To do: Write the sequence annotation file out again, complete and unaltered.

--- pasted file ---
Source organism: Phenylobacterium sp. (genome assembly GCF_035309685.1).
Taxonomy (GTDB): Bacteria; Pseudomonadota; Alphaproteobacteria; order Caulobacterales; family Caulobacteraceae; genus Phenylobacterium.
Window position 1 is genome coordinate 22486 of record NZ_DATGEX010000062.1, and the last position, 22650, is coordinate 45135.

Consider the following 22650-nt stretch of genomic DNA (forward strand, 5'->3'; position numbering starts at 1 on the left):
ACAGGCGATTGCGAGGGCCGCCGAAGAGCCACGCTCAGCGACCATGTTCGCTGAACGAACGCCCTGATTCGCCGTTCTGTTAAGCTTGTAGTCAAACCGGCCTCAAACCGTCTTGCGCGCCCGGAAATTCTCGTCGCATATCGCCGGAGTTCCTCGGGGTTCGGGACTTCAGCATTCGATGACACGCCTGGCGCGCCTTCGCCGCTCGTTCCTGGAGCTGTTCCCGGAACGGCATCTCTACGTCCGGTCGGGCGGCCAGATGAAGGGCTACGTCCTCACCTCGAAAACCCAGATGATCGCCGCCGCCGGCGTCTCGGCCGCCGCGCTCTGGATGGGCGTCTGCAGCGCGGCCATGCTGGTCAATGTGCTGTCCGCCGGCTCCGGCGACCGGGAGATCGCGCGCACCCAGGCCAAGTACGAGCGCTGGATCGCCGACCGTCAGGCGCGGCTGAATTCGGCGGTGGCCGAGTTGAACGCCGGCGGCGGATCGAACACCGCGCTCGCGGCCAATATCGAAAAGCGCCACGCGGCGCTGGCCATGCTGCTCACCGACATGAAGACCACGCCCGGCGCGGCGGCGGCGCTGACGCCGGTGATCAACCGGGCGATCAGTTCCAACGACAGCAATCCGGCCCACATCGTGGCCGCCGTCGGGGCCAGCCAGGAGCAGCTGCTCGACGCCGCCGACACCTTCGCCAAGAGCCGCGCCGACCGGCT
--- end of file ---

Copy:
Source organism: Phenylobacterium sp. (genome assembly GCF_035309685.1).
Taxonomy (GTDB): Bacteria; Pseudomonadota; Alphaproteobacteria; order Caulobacterales; family Caulobacteraceae; genus Phenylobacterium.
Window position 1 is genome coordinate 22486 of record NZ_DATGEX010000062.1, and the last position, 22650, is coordinate 45135.

Consider the following 22650-nt stretch of genomic DNA (forward strand, 5'->3'; position numbering starts at 1 on the left):
ACAGGCGATTGCGAGGGCCGCCGAAGAGCCACGCTCAGCGACCATGTTCGCTGAACGAACGCCCTGATTCGCCGTTCTGTTAAGCTTGTAGTCAAACCGGCCTCAAACCGTCTTGCGCGCCCGGAAATTCTCGTCGCATATCGCCGGAGTTCCTCGGGGTTCGGGACTTCAGCATTCGATGACACGCCTGGCGCGCCTTCGCCGCTCGTTCCTGGAGCTGTTCCCGGAACGGCATCTCTACGTCCGGTCGGGCGGCCAGATGAAGGGCTACGTCCTCACCTCGAAAACCCAGATGATCGCCGCCGCCGGCGTCTCGGCCGCCGCGCTCTGGATGGGCGTCTGCAGCGCGGCCATGCTGGTCAATGTGCTGTCCGCCGGCTCCGGCGACCGGGAGATCGCGCGCACCCAGGCCAAGTACGAGCGCTGGATCGCCGACCGTCAGGCGCGGCTGAATTCGGCGGTGGCCGAGTTGAACGCCGGCGGCGGATCGAACACCGCGCTCGCGGCCAATATCGAAAAGCGCCACGCGGCGCTGGCCATGCTGCTCACCGACATGAAGACCACGCCCGGCGCGGCGGCGGCGCTGACGCCGGTGATCAACCGGGCGATCAGTTCCAACGACAGCAATCCGGCCCACATCGTGGCCGCCGTCGGGGCCAGCCAGGAGCAGCTGCTCGACGCCGCCGACACCTTCGCCAAGAGCCGCGCCGACCGGCT